The Narendra Modi government managed to push through the Triple Talaq Bill in the Rajya Sabha this week, making it a criminal offence for Muslim men to give an instant divorce to their wives. But the government remains afraid of the Women’s Reservation Bill, which guarantees 33 per cent reservation for women in the Lok Sabha and state assemblies.
Because the Women’s Reservation Bill was passed in the Rajya Sabha in March 2010, it will remain alive. This means that the Modi government, with a majority in the Lok Sabha (303 seats) can pass the pro-women-in-politics legislation in a heartbeat.
It is significant that it hasn’t. All through its first tenure – the proposed law was one of the BJP’s promises in 2014 manifesto – as well as today, the Modi government undertook no discussion or reference or mention of this path-breaking potential legislation. The BJP continues to give the bill a very cold shoulder.
It is easy to see why. Giving up 150 seats to women of all castes and religions in a House of 545 is a huge step. It will mean overhauling the politics that has dominated Parliament at least since the Mandal days, and before that, since Independence.
There is no one in the BJP, not even PM Modi, with the courage to reinvent politics that has the potential to impact a much wider population. Instead, the Modi government has tinkered around with a raft of legislation in the hope that it will embellish its pro-women reputation.
But it has protected its own male preserve with certain aggression, as seen in the BJP’s defence of Uttar Pradesh’s Bangarmau MLA Kuldeep Singh Sengar, the alleged rapist of the Unnao teenager.
Sengar won on a BJP ticket in 2017. He is considered influential enough to command the backing of his Thakur caste vote. Nobody wanted to stir the pot these last couple of years – not when the girl was raped in 2017, and not in the run-up to the 2019 Lok Sabha election, which noted chauvinist Sakshi Maharaj won hands down to enter Parliament from Unnao.
In fact, Sakshi Maharaj even went to meet Sengar in Sitapur jail, where he has been lodged since his arrest in April 2018, to “thank him” for the support from inside the prison.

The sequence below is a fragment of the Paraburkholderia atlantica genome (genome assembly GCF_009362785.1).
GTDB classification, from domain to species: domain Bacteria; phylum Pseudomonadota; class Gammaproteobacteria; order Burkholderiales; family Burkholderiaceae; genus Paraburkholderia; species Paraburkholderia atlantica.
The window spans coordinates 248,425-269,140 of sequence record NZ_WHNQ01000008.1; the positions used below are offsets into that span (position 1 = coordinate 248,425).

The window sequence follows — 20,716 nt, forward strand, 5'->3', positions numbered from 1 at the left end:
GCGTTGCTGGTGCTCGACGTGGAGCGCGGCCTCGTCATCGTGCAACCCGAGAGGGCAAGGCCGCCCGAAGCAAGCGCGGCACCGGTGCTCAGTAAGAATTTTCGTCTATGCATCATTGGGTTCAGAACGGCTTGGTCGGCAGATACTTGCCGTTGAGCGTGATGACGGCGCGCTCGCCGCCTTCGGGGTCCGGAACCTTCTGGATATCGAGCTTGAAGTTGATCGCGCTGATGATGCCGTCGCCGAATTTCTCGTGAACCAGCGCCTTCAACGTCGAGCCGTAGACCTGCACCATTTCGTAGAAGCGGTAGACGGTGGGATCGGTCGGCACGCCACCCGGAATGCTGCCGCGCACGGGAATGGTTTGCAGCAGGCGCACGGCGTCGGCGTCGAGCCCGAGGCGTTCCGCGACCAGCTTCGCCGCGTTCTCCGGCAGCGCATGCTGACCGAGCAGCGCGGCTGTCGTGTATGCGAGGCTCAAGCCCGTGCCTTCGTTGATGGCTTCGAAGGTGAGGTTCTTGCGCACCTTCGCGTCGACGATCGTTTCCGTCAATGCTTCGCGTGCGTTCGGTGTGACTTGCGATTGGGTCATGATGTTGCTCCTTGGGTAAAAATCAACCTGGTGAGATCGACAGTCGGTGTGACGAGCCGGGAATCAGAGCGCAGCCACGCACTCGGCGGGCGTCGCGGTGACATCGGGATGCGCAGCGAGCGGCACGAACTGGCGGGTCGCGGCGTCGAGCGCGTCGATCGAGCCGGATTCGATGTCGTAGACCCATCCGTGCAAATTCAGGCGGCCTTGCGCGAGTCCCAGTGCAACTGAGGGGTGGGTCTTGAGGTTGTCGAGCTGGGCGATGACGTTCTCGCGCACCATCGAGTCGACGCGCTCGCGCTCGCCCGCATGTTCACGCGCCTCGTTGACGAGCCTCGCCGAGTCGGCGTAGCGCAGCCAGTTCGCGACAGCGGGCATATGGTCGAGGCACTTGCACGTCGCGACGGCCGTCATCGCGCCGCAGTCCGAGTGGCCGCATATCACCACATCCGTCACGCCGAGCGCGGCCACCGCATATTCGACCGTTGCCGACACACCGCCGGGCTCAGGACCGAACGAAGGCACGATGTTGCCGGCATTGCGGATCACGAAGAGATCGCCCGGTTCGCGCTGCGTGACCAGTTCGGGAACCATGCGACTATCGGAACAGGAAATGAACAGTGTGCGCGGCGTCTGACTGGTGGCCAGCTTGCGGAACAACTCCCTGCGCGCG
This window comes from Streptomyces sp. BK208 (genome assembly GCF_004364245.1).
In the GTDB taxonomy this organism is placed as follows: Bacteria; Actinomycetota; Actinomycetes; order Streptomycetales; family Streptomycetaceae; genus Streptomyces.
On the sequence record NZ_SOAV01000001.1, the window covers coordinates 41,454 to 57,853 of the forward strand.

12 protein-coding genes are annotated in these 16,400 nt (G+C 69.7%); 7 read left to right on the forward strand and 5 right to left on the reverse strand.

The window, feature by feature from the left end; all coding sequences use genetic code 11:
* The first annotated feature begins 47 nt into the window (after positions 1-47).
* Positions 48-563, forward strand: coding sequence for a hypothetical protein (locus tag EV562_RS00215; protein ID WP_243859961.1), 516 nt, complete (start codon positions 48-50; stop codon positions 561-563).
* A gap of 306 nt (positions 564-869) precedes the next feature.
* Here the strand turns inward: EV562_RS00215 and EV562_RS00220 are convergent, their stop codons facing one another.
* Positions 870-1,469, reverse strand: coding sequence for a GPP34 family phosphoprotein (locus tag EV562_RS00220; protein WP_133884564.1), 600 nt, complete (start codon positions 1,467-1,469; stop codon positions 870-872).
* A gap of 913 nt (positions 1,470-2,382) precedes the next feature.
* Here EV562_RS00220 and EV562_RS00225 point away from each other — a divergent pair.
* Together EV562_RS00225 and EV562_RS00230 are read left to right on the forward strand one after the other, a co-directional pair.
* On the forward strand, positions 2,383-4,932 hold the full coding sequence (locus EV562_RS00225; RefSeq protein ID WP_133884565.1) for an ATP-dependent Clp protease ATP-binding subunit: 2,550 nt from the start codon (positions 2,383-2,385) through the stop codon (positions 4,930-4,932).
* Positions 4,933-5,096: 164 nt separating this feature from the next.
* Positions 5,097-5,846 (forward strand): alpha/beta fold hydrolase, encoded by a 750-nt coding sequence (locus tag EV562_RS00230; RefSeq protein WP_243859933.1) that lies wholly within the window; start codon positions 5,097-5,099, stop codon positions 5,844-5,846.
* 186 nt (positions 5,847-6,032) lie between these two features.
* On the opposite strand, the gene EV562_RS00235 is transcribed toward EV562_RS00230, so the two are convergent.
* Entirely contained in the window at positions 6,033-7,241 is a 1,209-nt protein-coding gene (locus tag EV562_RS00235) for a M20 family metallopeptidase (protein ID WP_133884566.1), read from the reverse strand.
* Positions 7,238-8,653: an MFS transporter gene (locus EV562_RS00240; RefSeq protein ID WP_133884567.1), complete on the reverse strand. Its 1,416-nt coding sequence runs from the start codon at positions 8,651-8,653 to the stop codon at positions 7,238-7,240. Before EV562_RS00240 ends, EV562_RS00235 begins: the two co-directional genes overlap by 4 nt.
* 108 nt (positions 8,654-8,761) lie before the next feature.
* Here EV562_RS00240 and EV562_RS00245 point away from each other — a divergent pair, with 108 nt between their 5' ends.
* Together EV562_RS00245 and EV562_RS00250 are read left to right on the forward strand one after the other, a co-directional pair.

It took a car accident in which the Unnao rape victim was severely injured, and is on a ventilator, for the BJP to take action. In fact, it took five days of public outrage after the accident, which the CBI is now treating as a case of murder and has booked Sengar and 10 others before party president Amit Shah finally relented and expelled Sengar.
The decision came after much dilly-dallying, with the BJP realising that it was better to cut its losses, like it had done with Rajya Sabha MP M.J. Akbar, whom it let quit from the post of junior external affairs minister last October following accusations of sexual harassment and rape by several women journalists.
But Akbar has neither lost his party affiliation, nor his Rajya Sabha seat, and prominently sits on the bench behind Home Minister Amit Shah.
It is significant that the Modi government has tried to push the narrative that it is pro-women. Finance Minister Nirmala Sitharaman’s pro-women Budget announcements drew loud applause. And when Samajwadi Party MP Azam Khan’s comments on BJP MP Rama Devi during the debate on the Triple Talaq Bill were censored, Women and Child Development Minister Smriti Irani rightfully pointed out that Khan’s remarks “were a blot on all legislators, including men.”
In the new 17th Lok Sabha, there are as many as 78 women members, the highest ever, of which 41 belong to the BJP. On average, the women members are as much as six years younger than their male counterparts. Even in Uttar Pradesh’s 403-member assembly, there are 38 women, of which 32 belong to the BJP.
But it is the remarkable energy and determination with which the Modi government rammed through the Triple Talaq Bill in the Rajya Sabha, by dividing and ruling over the Opposition, that will be remembered.
The BJP’s partner in Bihar, the Janata Dal (United), opposed the bill on the floor of the House, but abstained from voting. The AIADMK and the Telangana Rashtra Samithi walked out of the House before voting, effectively bringing the strength down, as did several members of the Congress, the Nationalist Congress Party, and the Samajwadi Party. The Biju Janata Dal extended support to the BJP.
The Modi-led NDA coalition, which doesn’t have a majority in the Rajya Sabha, won the vote 99-84.
But what about Modi’s statement last April when, in reference to the Unnao rape and the Kathua rape-murder of a child, he had said that the “culprit will not be spared” and “our daughters will get justice”?
As they wait for their daughter to get better, perhaps this is something the Unnao girl’s family can hang on to.
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